Abdel-Fattah al-Seesi entered Egypt’s presidential race promising to steer his divided country toward the stability that has eluded it since Hosni Mubarak was toppled more than three years ago.
Al-Seesi stepped down as defense minister and general commander of the armed forces to contest a vote he is likely to win. A little-known military officer when appointed defense minister in 2012, he is lionized by supporters who consider him a national savior for leading the July ouster of Islamist President Mohamed Mursi. Critics accuse him of trampling democracy by toppling Mursi and presiding over a bloody crackdown on his Muslim Brotherhood backers.
If al-Seesi is elected as expected, his presidency would restore Egypt’s decades-old tradition of having a man hailing from the military in the top job. It would also test al-Seesi’s ability to translate his popularity into policies that would fix an economy crippled by violence and turmoil.
“I will continue to fight every day for an Egypt that is free of fear and terror,” he said in a televised address late yesterday. “If I earn the honor to lead, I promise you that together we, people and leadership, can realize stability and safety for Egypt.”
Mursi’s allies said al-Seesi’s long-anticipated announcement confirms that Egypt is the victim of a “terrorist coup” that seeks to install “a republic of fear and oppression.”
“The false mask has fallen off,” the main Islamist alliance backing Mursi, dominated by his Muslim Brotherhood group, said in an e-mailed statement that called for anti-government rallies tomorrow.
Armed forces chief of staff Sedki Sobhi was sworn in today to replace al-Seesi as defense minister.
Egypt’s benchmark EGX 30 Index tumbled the most in seven months after rising as much as 1.4 percent at the start of trading. The gauge plunged 2.7 percent at the close in Cairo as investors sought to cash in on months of speculation that an al-Seesi presidency will calm Egypt’s tumult. Today’s losses pare the measure’s gains since Mursi’s overthrow to 66 percent.
“There are definitely some doubts over the extent of democratization that would be expected out of his presidency,” said Ziad Akl, senior researcher at Al-Ahram Center for Political and Strategic Studies in Cairo, before the announcement. “There is a segment of society that is not allowed to exist, namely, the Islamists.”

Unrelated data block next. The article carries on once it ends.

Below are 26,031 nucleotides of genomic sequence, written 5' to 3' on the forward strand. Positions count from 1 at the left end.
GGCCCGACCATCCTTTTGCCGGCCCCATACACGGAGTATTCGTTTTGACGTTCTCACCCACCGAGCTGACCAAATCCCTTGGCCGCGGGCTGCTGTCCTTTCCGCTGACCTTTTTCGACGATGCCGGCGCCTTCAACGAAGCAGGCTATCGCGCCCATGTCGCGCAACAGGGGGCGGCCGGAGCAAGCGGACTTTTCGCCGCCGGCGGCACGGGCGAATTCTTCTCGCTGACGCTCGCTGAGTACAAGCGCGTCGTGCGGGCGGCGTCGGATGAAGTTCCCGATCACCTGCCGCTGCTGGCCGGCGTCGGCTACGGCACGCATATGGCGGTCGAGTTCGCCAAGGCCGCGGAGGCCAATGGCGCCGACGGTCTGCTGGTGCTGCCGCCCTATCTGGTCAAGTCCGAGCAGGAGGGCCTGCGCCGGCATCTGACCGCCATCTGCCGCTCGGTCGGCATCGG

“On the other hand, I believe he will have a plan of reform,” including structural changes and infrastructure projects, Akl said.
The 59-year-old al-Seesi had risen through the military ranks before Mursi made him defense minister. The U.S.-trained officer’s resume includes a stint as military attache in Saudi Arabia, which diplomatically and financially supported the military-backed government that replaced Mursi’s.
Al-Seesi’s use of fatherly, flowery language -- he’s called the Egyptian people “the light of our eyes” -- has endeared him to supporters, who’ve hung up billboards and posters bearing his image. Some liken him to charismatic former President Gamal Abdel Nasser and even kiss photographs of him in military regalia.
“Al-Seesi has rescued the country from a disastrous situation,” 53-year-old Tarek Anwar said in downtown Cairo as he stood near one of the many placards urging al-Seesi to run. “We want social justice. We want the people who are crushed by poverty to be able to live. We want stability.”
Detractors call him a “traitor” and “murderer” in graffiti scribbled on walls. Security forces have killed hundreds of Mursi’s supporters since his removal after mass demonstrations against his one-year rule. Mursi and dozens of other Islamist leaders are imprisoned and on trial.
The government, which blames the Brotherhood for much of the violence, has also embarked on a campaign to root out militants based in the Sinai Peninsula.
The adulation surrounding al-Seesi, fanned by television stations and newspapers, risks making criticism impossible, said political activist Wael Khalil. “Not only is he the military candidate but he’s also touted as a savior. So where does opposing him leave you?”
Although expectations that al-Seesi will restore stability have propelled gains on the stock market, the economy remains stuck in its worst slowdown in two decades.
“Our country is facing massive challenges, and our economy is weak,” al-Seesi said yesterday, citing youth unemployment as among the key problems. “Egyptians deserve a better life than this.”
While the popular and military backing he enjoys may empower al-Seesi to consider painful economic reforms, his rise risks further escalating a militant insurgency that has spread from the deserts of Sinai to the streets of Cairo.
“What al-Seesi will usher in in Egypt is a period of political predictability,” Hani Sabra, Middle East director at the Eurasia Group, said by phone. “There is a distinction between stability and predictability. The economy faces huge roadblocks and security is going to remain precarious. There are no quick fixes.”
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